Vinay Uday Prabhu and Abeba Birhane discuss more about computer vision (how computers understand data) and its "problematic practices" in their paper, "Large Image Datasets: A Pyrrhic Win for Computer Vision?

"Citations are political." -Buggs, Sims, Kramer 

To read more about how citation practices continue to create “white people’s active interest in reproducing the racist status quo,” see the following article: Shantel Gabrieal Buggs, Jennifer Patrice Sims & Rory Kramer (2020) "Rejecting White Distraction: A Critique of the White Logic and White Methods in Academic Publishing," Ethnic and Racial Studies, 43:8, 1384-1392, DOI: 10.1080/01419870.2020.1718728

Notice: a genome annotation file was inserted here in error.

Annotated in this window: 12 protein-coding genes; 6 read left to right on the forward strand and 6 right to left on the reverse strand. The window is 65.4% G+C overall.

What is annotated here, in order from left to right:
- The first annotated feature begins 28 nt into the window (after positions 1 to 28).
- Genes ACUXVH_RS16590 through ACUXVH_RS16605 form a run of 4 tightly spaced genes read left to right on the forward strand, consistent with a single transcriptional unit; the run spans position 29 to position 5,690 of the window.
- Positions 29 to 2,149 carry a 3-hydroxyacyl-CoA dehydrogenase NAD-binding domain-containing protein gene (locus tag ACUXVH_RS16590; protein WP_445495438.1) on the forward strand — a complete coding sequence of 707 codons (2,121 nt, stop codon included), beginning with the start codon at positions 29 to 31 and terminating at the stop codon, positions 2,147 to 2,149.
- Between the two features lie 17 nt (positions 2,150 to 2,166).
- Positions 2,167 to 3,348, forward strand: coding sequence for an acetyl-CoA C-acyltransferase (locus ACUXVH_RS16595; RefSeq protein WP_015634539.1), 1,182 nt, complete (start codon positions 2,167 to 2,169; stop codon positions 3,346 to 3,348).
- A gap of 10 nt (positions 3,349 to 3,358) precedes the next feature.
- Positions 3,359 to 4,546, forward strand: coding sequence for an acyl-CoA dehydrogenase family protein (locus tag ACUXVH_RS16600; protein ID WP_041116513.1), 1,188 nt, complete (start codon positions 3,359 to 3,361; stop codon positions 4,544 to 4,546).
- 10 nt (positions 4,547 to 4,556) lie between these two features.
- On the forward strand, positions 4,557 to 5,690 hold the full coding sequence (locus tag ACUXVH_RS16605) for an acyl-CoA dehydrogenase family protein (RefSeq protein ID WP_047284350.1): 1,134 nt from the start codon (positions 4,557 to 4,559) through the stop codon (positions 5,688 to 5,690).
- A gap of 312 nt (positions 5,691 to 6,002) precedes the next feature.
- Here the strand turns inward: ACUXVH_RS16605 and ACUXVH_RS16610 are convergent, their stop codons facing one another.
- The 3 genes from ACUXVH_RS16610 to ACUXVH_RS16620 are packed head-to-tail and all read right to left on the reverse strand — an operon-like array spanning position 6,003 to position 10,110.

These Systems Systemically Silence Voices

Understanding these biases is important because scholarship has become inundated with brands and prestige, rather than thinking about innovation and collectively advancing/helping with knowledge, in many disciplines.

Like most assessments (such as Standardized Testing), peer review was "originally used as a complement to state censorship—foreign products were censored, while those produced within the state under the auspices of national academies were subject to “internal,” that is, intrastate, peer review.”

This is from a professional library organization that has created an overview of scholarly publishing here

 

The following are examples, sources, and references of how scholarship has been biased in a variety of disciplines.